The United Nations agency created to promote industrial development announced today a new agreement to help developing countries acquire environmental technologies and waste recycling through exchange of information with one of the world’s “greenest” cities.
Kitakyushu, Japan, has created a system of recycling and wastes management which treats nearly all persistent organic pollutants (POPs), chemical substances that stay in the environment, accumulate in the food chain and can cause adverse effects to human health and the environment.
“Technologies for destruction of POPs are new, innovative and expensive,” said Kandeh Yumkella, Director-General of the UN Industrial Development Organization (UNIDO).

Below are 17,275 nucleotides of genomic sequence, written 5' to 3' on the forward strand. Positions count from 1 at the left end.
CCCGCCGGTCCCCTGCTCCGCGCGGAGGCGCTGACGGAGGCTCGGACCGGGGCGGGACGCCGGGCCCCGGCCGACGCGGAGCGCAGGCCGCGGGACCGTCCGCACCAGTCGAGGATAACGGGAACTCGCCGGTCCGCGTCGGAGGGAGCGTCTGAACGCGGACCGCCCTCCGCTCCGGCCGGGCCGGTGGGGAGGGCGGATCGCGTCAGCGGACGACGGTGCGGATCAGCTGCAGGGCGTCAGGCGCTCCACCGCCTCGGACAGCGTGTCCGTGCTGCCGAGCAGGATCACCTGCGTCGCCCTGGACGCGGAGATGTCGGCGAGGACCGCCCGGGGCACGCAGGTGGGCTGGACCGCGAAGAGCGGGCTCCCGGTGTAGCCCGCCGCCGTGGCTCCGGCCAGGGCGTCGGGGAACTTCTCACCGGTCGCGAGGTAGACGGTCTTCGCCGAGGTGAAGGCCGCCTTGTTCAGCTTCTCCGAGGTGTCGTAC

Under the agreement, UNIDO will send decision-makers, engineers and technicians to train in Kitakyushu, Japan’s first Eco-Town project based on the concept of “zero emissions” or no waste products.
“By transferring modern technology to developing countries, we are helping them comply with the legally binding requirements of the Stockholm Conventions Persistent Organic Pollutants,” added Mr. Yumkella citing the international treaty that aims to eliminate or restrict the production and use of POPs.
The agreement was announced during Mr. Yumkella’s three-day visit of Japan, where he will meet with Government officials and present the latest report of Secretary-General Ban Ki-moon’s Advisory Group on Energy and Climate Change (AGECC).